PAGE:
It’s a trick word: this thing we think is full of facts and histories, but then suddenly we become aware of all that’s invisible in it, all the energies that can’t be represented or known. (I’ve heard there are people who believe that there’s nothing that’s not on the internet.) Then suddenly reality is just a fantasy and all the categories blur. “Realism” was a 19th century phenom that had to do with telling tales of subjects who’d been left out of sight in the popular genres—combined later with a penchant for ‘research.’ Experimental Animals also shows characters and arguments that widen the concept of what we’ve taken for ‘reality,’ to include other kinds of subjectivities.

anneraeffcredit-dennishearneYour work is very tied to history and to the effects of cataclysmic, violent events on individual lives. Can you talk a little bit about the role of history in your fiction and fiction in general?

We are all shaped by the past, by our individual experiences and by the combined experience of all human beings. That is what history is. In Spanish the word for “history” and “story” are the same, which makes sense to me. I think I am especially conscious of “history” as “story” and “story” as “history” because of the history/story of my family and also because my father was a historian, so I grew up learning a lot of what we call “history” while at the same time I was learning my parents’ and grandparents’ “stories,” especially those that intersected so dramatically with the Holocaust, war and revolution, all of which are considered part of “history.” For me they were part of the same narrative. What I try to do in my fiction is what all fiction tries to do—evoke the connection between individual lives and the narrative of humanity.

maMy favorite questions involve food so let’s start there. What did you have for breakfast today?

My husband and I have been going to this diner in Eagle Rock since I moved to LA in 2011. They have traditional diner fare, but they also have a Thai section of the menu (the place is run by Thai women). Our favorite thing to order is a dish called Dr’s Special. It’s basically a stir fry with chicken, mushrooms, onions, green peppers, and tomatoes, and it’s really really good. It comes with two ice-cream scoops of rice. I like to add a combination of Thai chilis and fish sauce to this and spice myself out. I also had a glass of apple juice and a coffee.

katherine-a-sherbrookeYou’ve said Fill the Sky, while fiction, is based in part on an actual trip you took to Ecuador. Is it true a shaman spit cologne on you?

Yes, as crazy as it sounds, that part is true. It was the first shamanic ceremony I had ever experienced. None of the others were quite so…sticky.

 

Wait, you didn’t go running from all shamans after that?

Actually the harder part, is when a shaman tells you things about yourself you know are true at some level and yet still don’t understand, or are unwilling to admit.

 

Like what?

Well this particular shaman basically told me I was “tired,” which I took offense to since I had left the company I had founded a year before and had been napping religiously ever since. How could I be tired? What he meant though, I understood later, was that I had yet to find what gave me fuel in my life, and so I was destined to feel continually drained if I didn’t figure that out.

lamar-herrin-author-photoA question to clear the air: Are you one of those authors who follows a set plan of attack, the ending included, or one who follows his nose and hopes his nose is inspired?

Here’s an extended metaphor, and it’s the best I can do. Say you’re taking a canoe ride on the Ohio River from Cincinnati, Ohio (where I once lived) to Louisville, Kentucky (where I have visited).   Distance approximately 100 miles. You know Cincinnati and to a lesser extent your destination, Louisville. You know the larger towns and cities along both banks, and the major tributaries. You intend to get to Louisville, that is, your ending of your novel, and you have certain characters and certain events (those towns and tributaries) in mind. But you have never been on the river. The currents, snags, small islands, smaller tributaries, the drudgery of day to day paddling—the dispiriting drudgery, the innumerable temptations to give up. You know it all in the abstract, but you don’t know what it’s actually like. Everything could change in a day, and Louisville, if you ever reach it, might not bear much resemblance to the city you have in your mind. That combination of the mapped-out and the powerfully and subtly unforeseen is, metaphorically, how I’d describe the writing of a novel.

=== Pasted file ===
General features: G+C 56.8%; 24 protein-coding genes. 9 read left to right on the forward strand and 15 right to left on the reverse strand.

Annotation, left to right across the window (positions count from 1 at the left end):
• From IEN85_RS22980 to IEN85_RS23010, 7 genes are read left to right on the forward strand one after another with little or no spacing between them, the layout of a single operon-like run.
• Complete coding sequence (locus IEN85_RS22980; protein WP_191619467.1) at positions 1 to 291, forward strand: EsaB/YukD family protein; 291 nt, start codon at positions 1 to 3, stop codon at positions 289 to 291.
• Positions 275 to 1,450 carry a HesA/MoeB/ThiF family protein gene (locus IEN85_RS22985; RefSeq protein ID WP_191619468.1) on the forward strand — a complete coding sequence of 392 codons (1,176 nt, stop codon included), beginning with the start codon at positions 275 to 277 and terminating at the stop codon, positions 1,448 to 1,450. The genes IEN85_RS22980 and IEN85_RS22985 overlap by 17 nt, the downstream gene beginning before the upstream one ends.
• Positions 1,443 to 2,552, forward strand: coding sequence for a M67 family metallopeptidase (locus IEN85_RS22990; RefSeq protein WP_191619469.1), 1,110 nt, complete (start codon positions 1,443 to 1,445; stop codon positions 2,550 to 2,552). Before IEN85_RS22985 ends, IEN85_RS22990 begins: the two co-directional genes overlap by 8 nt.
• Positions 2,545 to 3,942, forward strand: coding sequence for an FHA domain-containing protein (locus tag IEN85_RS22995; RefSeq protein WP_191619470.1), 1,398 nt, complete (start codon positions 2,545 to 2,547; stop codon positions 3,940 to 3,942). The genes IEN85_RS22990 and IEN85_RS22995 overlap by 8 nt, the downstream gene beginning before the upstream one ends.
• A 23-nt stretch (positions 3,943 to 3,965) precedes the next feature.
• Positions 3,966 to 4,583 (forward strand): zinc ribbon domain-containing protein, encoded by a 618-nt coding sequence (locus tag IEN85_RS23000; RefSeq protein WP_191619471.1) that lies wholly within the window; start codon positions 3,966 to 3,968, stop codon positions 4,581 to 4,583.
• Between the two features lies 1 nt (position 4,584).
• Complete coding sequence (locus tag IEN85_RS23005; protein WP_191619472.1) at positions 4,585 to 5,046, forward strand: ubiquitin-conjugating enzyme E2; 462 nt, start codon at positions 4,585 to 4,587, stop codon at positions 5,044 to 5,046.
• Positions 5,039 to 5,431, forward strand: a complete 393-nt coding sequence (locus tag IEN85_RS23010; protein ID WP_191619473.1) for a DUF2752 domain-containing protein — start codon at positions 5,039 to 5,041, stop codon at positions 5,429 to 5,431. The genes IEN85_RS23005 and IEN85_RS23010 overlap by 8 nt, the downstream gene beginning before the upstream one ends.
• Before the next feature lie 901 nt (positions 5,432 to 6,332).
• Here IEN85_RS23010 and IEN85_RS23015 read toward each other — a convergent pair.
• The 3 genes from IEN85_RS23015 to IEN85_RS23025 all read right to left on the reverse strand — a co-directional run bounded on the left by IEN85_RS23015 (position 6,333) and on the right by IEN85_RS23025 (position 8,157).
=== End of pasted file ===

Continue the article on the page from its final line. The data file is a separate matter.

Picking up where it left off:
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What is a favorite story you would recommend to everyone?

“Honey Pie” by Haruki Murakami.  Oh, it just crushed me.

I think this is the best possible experience a person can have with fiction – to be crushed by it.  Or maybe “tenderized” is a better word for this.

 

What is the most challenging part of writing a book?  

I like this quote by E.L. Doctorow:  “Planning to write is not writing.  Outlining, researching, talking to people about what you’re writing is not writing.  Writing is writing.” To sort of echo this idea, for me the most challenging part of writing is just doing it. Writing is incredibly frustrating a lot of the time, so making the daily choice to do it instead of doing anything else is the great and ongoing challenge.

One specific challenge that I faced with this book was how to use coincidence to bring characters together without it being too distracting or implausible.  Around the time this had me stopped-up, I was reading something unrelated and encountered the “Birthday Paradox” – which states that in a room of only 23 people, there is a 50% likelihood that two of those people will share the same birthday.  In a room of 70 people, that likelihood is over 99.9%. Isn’t that incredible?  I know nothing of math, so had to stare at the explanation for this statistic for a while to understand (vaguely) that it’s true, and why it’s true.  And although it didn’t relate directly to my work, this line of thought about probability and the “overlap” of people helped me push through my misgivings about writing coincidence.

color-author-photoOkay, I know you’ve been really nervous about this self-interview, but why don’t you just drink a cocktail, grow a pair, and I’ll ask you some questions.

(The author makes a vodka gimlet.)

 

So, who are you, Micah Perks?

That’s exactly why I didn’t want to do this. I knew you were going to be like that.

 

Like what?

A wiseacre.